In addition, it is an open question whether subrogation rights defined by state law, which are based on common law equitable subrogation principles, limit subrogation rights under 11 U.S.C. 509. The Seventh Circuit has analyzed 509 generally but has not addressed this specific issue. In re Bugos, 760 F.2d 731 (1985). Some courts addressing this issue have concluded that 509 provides additional remedies to those afforded by the state or common law. See In re Spirtos, 103 B.R. 240, 245 (Bkrtcy. C.D. Cal. 1989); In re Topgallant Lines, Inc., 154 B.R. 368, 382 (S.D. Ga. 1993); Mulberry Chesterton Inn v. Citizens and Southern Trust Co., 1992 W.L. 489775 (Bankr. S.D. Ga.); In re Wingspread Corp., 145 B.R. 784 (S.D.N.Y. 1992). Others have determined that state or common law subrogation does not apply to 509 because 509 creates an independent federal right to subrogation. Creditor's Committee v. Massachusetts Dept. of Revenue, 105 B.R. 145, 154 (D. Mass. 1989); In re Cooper, 83 B.R. 544, 546 (Bkrtcy. N.D. Ill. 1988). This court has analyzed 509 but left open the question of whether subrogation principles under 509 provide additional remedies to state law, abrogate state law, or must be satisfied in addition to state law. In re Carley Capital Group, 118 B.R. 982, 989 (Bkrtcy. W.D. Wis. 1990). Therefore, Zulty's assertion that "under the statute, even co-guarantors may be considered 'co-debtors' for purposes of determining subrogation, and equitable rights," can and should be construed as an argument for an extension of the subrogation rights conferred by 509 in this jurisdiction, an argument that is not so untenable as to require sanctions under Rule 9011.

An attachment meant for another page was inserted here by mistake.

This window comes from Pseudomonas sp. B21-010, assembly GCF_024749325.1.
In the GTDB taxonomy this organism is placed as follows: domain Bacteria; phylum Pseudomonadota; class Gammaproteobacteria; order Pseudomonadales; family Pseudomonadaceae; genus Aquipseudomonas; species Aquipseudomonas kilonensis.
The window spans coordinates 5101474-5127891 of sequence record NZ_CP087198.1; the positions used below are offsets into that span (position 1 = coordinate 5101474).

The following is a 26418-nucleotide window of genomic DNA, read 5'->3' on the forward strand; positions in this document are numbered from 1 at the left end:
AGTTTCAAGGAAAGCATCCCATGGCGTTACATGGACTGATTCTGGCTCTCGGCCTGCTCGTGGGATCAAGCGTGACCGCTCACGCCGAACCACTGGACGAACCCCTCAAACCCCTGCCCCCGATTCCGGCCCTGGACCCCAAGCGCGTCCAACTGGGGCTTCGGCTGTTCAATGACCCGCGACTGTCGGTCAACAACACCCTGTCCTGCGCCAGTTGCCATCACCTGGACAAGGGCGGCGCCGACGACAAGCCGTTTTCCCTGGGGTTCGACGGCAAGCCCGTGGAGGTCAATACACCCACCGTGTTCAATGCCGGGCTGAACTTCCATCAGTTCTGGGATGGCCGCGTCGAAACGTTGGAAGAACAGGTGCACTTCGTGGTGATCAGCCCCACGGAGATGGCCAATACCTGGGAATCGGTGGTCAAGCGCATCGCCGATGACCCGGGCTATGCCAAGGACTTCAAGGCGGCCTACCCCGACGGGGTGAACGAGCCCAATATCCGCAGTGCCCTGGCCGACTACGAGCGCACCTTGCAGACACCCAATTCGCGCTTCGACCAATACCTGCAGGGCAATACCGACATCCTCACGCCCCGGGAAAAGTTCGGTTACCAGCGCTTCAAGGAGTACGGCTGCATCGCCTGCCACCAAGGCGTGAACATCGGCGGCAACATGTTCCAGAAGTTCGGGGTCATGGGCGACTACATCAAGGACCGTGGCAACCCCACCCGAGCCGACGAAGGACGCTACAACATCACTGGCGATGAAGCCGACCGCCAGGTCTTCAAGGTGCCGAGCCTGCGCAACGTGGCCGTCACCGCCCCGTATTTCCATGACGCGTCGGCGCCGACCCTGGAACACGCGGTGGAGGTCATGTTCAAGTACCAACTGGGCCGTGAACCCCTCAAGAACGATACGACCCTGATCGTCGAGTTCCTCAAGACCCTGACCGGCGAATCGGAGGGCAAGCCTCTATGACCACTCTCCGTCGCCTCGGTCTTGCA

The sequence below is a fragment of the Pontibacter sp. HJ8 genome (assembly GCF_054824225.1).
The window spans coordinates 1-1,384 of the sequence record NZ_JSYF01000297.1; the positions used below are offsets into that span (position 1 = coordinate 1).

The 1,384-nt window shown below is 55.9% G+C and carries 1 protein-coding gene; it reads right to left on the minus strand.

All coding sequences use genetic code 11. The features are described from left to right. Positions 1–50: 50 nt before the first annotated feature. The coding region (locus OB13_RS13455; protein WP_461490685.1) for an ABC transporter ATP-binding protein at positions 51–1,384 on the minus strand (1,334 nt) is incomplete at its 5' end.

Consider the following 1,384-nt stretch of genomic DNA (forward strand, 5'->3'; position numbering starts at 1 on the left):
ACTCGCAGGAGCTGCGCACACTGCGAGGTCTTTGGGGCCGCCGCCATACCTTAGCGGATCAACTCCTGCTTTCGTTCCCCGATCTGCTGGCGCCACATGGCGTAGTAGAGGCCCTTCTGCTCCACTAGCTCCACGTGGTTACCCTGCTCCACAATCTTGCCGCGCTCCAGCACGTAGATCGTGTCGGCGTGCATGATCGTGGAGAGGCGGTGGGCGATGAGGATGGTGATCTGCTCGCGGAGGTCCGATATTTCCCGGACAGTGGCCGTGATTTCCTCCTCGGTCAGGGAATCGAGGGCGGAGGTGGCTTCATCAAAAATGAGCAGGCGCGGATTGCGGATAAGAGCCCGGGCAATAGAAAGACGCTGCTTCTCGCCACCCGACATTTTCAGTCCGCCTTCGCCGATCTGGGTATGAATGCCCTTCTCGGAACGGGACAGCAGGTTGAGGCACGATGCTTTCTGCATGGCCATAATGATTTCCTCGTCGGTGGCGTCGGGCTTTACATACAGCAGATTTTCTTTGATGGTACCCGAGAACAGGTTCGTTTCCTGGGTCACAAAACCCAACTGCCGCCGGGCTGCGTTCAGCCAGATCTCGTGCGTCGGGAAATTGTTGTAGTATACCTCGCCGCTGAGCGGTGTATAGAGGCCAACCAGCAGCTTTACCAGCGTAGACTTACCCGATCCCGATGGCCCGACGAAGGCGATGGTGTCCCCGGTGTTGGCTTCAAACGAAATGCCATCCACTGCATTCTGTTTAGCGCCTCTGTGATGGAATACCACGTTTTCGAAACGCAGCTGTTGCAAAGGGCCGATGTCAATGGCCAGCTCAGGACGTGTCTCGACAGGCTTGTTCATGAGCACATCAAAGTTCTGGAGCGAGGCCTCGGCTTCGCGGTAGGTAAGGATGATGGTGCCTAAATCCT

The Bank finally contends that under any plausible interpretation of 509, Zulty is precluded from asserting subrogation rights because "as between the debtor and the entity [Zulty], the entity [Zulty] received the consideration for the claim." 11 U.S.C. 509(b)(2). The Bank's claim, in this case, is against the Roberts, to whom it loaned money in exchange for liens against real property and an assignment of insurance policies. Because Zulty received a check from RDM Sports as part of the loan closing, the Bank insists that Zulty intercepted proceeds intended for the Roberts and for which they, and they alone, gave up value. In response, Zulty argues that it did not intercept loan proceeds intended for the Roberts, but was paid $66,500 by the Roberts as consideration for the sale of Zulty's assets to the Roberts. Curiously, the Bank admits as much: "Zulty received this consideration as part of the purchase price for the business assets [of] Zulty." Bank's Memorandum in Support of Motion for Summary Judgment at 6. Since the Bank concedes that Zulty was due consideration from the Roberts and appears to concede that the check received by Zulty at the closing constituted some or all of that consideration, Zulty's assertion that it did not receive "consideration for the claim" as defined in 509(b)(2) is at least tenable, and Zulty cannot be sanctioned under Rule 9011 for making the argument.